A prominent Iranian blogger, Heshmat Alavi, has reported taxi drivers striking in solidarity in Urmia, Qaemiyeh, Sanandaj, and posted video of the striking taxis. Footage from Tehran’s main loading terminal on Tuesday shows workers there protesting during a complete work stoppage. Video from the normally bustling Persian Gulf port of Bushehr on day 9 of the strike show the port totally deserted and rows of trucks parked idly on strike.

The truth about Iran is that it is a rigid theocracy nurturing a crony capitalist system where the IRGC and supreme leader’s favourites rule the economy. The vast youthful population languishes with college degrees and no jobs. Women are systematically suppressed as second-class citizens, though they fight back in all ways possible. The government’s interference extends to people’s private lives, homes, whom they associate with on the streets, what they wear, the music they prefer, political ideas they espouse, and their way of life. There is no “freedom” in Iran and Iranians know it. Until recently, they have resisted the regime’s encroachments in little ways, but now they sense its weakness, and an unprecedented opening.

For things to change in Iran, the stars need to align properly: domestic factors and international factors need to favorably affect change. The staying power of Iran’s theocratic regime in the past 40 years has not been for lack of popular opposition to the theocracy, but for lack of a favorable alignment of domestic and international factors affecting Iran. When the people of Qazvin or Mashhad rose in the 1990’s, or when the uprising of 1999, and then 2009 took place, the regime’s brutal suppression was met with international complacency.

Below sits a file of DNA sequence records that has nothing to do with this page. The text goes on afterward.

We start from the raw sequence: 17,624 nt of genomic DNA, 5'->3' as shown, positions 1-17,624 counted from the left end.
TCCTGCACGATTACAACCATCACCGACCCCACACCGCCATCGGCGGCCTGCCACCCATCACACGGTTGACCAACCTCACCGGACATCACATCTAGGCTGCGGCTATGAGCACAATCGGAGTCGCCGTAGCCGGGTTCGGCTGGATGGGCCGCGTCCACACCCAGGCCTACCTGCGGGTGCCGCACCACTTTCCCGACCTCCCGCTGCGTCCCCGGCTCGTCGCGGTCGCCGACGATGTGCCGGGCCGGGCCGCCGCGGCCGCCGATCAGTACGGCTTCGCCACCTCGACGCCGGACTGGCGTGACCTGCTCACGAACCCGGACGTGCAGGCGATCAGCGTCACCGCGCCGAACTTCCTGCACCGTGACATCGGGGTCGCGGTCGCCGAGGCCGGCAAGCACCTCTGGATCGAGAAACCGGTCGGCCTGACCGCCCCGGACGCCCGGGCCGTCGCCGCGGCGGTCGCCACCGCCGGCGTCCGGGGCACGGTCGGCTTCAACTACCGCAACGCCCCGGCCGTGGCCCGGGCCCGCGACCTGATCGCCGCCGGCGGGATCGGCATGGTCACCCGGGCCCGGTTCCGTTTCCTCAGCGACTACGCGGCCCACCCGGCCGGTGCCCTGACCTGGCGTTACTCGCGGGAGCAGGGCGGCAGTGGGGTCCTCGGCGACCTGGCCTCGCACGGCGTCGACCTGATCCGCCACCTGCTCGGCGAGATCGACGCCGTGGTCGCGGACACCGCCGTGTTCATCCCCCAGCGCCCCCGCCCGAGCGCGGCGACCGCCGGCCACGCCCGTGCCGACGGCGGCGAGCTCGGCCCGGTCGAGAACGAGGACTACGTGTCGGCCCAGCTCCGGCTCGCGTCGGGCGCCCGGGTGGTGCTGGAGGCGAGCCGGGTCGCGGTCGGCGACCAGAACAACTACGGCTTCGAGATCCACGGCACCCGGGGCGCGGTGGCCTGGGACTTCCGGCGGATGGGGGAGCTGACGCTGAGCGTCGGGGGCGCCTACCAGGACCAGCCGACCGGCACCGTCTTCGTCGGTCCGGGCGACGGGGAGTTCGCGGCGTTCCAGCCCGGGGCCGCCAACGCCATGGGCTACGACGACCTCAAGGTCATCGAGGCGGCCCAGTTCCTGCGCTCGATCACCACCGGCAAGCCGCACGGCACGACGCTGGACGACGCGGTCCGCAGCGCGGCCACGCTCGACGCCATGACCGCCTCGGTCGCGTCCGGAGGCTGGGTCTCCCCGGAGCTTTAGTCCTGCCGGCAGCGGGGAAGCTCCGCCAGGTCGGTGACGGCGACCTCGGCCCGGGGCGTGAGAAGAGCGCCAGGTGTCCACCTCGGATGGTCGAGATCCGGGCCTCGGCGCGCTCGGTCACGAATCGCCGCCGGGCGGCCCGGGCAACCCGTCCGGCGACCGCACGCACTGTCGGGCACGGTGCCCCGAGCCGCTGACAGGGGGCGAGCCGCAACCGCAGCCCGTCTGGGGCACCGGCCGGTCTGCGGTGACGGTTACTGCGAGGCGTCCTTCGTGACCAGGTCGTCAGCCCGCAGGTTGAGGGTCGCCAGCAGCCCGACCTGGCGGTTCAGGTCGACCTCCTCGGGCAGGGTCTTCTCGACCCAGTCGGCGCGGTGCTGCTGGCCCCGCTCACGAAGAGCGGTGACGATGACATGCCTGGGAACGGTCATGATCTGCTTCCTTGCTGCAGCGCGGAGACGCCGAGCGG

World governments from Europe, UK, to the US showed an impatience with the masses who were making things difficult for better relations with Iran, and for foreign corporations wanting to do business in Iran, and an Obama administration that wanted a nuclear deal with them. The uprising of 2018 however, is unfolding against a different international political landscape. Regional Arab countries have set aside their conservative stance to challenge Iran’s adventurism and interventions in the region, and most importantly, a new US administration has taken a completely new line with Iran, distinguishing between the ruling regime and the Iranian people.

Video source: YouTube, The People’s Mojahedin Organization of Iran.

The triangle of domestic uprising, regional readiness to confront an expansionist regime, and a growing international willingness to exact a price on Tehran for its malign behavior, at least by the United States, is creating conducive circumstances for change in Iran.


The truckers, workers, taxi and bus drivers, youth, and women in Iran, all sense change in the air. Forty-two years ago, when Jimmy Carter toasted the Shah of Iran and said “Iran is an island of stability in a troubled region of the world,” no one foresaw the implosion of the Shah’s regime about a year later. Now too, we should be aware that Iran is in the throes of yet another convulsion. This one is set to upend the Middle East. Perhaps this time for the better. There are many reasons for optimism, but most significant is Iran’s own people, who have been inoculated against one of the most virulent strains of intolerance and fanaticism, forming one of the most outwardly friendly nations to progressive change in the region today.